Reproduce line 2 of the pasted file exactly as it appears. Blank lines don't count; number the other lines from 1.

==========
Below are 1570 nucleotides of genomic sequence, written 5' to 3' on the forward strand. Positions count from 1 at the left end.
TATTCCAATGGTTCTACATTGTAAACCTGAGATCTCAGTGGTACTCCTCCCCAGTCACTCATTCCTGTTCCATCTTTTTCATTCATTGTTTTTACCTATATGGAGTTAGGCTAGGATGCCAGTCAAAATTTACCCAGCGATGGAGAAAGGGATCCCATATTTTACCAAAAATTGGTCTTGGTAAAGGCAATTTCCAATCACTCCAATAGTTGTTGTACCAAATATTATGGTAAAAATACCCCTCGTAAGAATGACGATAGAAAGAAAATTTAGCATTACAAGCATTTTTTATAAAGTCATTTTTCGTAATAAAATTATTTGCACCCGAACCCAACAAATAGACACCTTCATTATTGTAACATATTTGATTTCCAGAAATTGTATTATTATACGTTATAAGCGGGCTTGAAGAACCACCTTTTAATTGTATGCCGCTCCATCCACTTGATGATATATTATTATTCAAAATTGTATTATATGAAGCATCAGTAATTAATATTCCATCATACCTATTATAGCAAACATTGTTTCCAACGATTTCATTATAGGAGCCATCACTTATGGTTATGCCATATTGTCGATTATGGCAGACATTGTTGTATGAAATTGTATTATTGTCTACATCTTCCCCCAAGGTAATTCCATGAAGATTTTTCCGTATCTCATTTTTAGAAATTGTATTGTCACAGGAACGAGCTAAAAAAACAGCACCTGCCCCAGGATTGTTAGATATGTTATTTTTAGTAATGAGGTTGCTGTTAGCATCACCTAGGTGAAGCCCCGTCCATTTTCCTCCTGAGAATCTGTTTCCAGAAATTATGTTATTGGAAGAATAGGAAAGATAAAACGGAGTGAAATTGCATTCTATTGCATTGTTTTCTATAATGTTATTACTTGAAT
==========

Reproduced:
TATTCCAATGGTTCTACATTGTAAACCTGAGATCTCAGTGGTACTCCTCCCCAGTCACTCATTCCTGTTCCATCTTTTTCATTCATTGTTTTTACCTATATGGAGTTAGGCTAGGATGCCAGTCAAAATTTACCCAGCGATGGAGAAAGGGATCCCATATTTTACCAAAAATTGGTCTTGGTAAAGGCAATTTCCAATCACTCCAATAGTTGTTGTACCAAATATTATGGTAAAAATACCCCTCGTAAGAATGACGATAGAAAGAAAATTTAGCATTACAAGCATTTTTTATAAAGTCATTTTTCGTAATAAAATTATTTGCACCCGAACCCAACAAATAGACACCTTCATTATTGTAACATATTTGATTTCCAGAAATTGTATTATTATACGTTATAAGCGGGCTTGAAGAACCACCTTTTAATTGTATGCCGCTCCATCCACTTGATGATATATTATTATTCAAAATTGTATTATATGAAGCATCAGTAATTAATATTCCATCATACCTATTATAGCAAACATTGTTTCCAACGATTTCATTATAGGAGCCATCACTTATGGTTATGCCATATTGTCGATTATGGCAGACATTGTTGTATGAAATTGTATTATTGTCTACATCTTCCCCCAAGGTAATTCCATGAAGATTTTTCCGTATCTCATTTTTAGAAATTGTATTGTCACAGGAACGAGCTAAAAAAACAGCACCTGCCCCAGGATTGTTAGATATGTTATTTTTAGTAATGAGGTTGCTGTTAGCATCACCTAGGTGAAGCCCCGTCCATTTTCCTCCTGAGAATCTGTTTCCAGAAATTATGTTATTGGAAGAATAGGAAAGATAAAACGGAGTGAAATTGCATTCTATTGCATTGTTTTCTATAATGTTATTACTTGAAT